Astronomy Picture of the Day

Discover the cosmos! Each day a different image or photograph of our fascinating universe is featured, along with a brief explanation written by a professional astronomer.

March 23, 1998
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Starbirth in NGC 1808
Credit: J. Flood (AAI), M. Mutchler (STScI), WFPC2, HST, NASA

Explanation: The center of galaxy NGC 1808 is bursting with new stars, but why? Being a barred spiral galaxy makes NGC 1808 somewhat similar to our own Milky Way Galaxy. But the disk of NGC 1808 (inset) is quite warped, and its center is unusually bright and blue. The above picture of NGC 1808's center, in representative color, was recently taken by the Hubble Space Telescope and released yesterday. Perhaps gravitational pull from a recent pass of neighboring galaxy NGC 1792 has caused matter to move inward along NGC 1808's bar, triggering the burst of star formation. Also prominent are blue clusters of stars and filaments of dark dust obscuring even more activity.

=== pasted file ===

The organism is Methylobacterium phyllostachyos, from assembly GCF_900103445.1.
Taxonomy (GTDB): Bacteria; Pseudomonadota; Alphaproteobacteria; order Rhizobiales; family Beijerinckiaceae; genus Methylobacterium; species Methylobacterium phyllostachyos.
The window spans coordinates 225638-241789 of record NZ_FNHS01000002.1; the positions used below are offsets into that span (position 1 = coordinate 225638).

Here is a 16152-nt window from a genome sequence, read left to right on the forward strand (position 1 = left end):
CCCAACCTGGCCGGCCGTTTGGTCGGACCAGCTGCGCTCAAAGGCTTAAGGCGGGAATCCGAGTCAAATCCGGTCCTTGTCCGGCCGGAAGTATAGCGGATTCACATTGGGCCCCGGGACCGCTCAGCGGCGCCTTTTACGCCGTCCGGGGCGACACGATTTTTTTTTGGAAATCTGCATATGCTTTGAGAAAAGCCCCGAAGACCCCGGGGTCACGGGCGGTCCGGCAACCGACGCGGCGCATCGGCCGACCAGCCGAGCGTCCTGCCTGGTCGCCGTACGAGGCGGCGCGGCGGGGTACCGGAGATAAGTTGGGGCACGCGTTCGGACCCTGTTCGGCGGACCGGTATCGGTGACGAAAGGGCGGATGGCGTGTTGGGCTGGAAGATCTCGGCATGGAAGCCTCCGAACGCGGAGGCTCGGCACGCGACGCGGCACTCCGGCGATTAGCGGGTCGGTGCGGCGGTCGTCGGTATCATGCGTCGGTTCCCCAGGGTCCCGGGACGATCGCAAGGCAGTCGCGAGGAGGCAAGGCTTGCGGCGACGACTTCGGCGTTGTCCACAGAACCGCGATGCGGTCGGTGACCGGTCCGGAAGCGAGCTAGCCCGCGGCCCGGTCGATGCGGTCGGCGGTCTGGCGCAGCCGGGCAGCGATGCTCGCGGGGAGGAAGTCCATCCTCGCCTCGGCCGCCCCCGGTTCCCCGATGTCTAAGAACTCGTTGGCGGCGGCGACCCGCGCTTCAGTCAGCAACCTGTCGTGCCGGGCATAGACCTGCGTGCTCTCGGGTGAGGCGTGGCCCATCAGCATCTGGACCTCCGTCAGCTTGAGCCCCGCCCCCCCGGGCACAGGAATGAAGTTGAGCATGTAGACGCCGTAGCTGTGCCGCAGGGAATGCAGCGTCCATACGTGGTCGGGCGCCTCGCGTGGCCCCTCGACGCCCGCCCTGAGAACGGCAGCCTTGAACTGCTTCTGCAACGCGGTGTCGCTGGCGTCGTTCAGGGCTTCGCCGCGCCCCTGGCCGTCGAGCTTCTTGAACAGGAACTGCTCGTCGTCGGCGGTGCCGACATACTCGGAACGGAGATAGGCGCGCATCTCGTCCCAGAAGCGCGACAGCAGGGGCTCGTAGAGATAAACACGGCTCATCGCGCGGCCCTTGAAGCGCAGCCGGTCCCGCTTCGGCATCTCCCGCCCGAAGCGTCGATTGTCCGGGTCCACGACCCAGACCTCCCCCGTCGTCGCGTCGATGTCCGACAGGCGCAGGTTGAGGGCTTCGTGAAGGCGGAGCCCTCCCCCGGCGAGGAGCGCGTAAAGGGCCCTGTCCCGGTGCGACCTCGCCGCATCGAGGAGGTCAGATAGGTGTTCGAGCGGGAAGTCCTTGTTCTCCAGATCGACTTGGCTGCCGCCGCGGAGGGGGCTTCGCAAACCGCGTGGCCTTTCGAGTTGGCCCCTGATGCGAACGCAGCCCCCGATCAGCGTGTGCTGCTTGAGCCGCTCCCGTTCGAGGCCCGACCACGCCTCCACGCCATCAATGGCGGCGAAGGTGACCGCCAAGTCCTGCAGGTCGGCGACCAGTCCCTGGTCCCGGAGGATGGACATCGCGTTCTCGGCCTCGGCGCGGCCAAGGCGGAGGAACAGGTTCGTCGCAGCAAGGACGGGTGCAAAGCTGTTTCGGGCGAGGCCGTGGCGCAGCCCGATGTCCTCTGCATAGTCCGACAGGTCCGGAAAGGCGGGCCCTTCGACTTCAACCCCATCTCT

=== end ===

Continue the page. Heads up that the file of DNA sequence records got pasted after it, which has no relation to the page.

Tomorrow's picture: A Baby Galaxy

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Authors & editors: Robert Nemiroff (MTU) & Jerry Bonnell (USRA)
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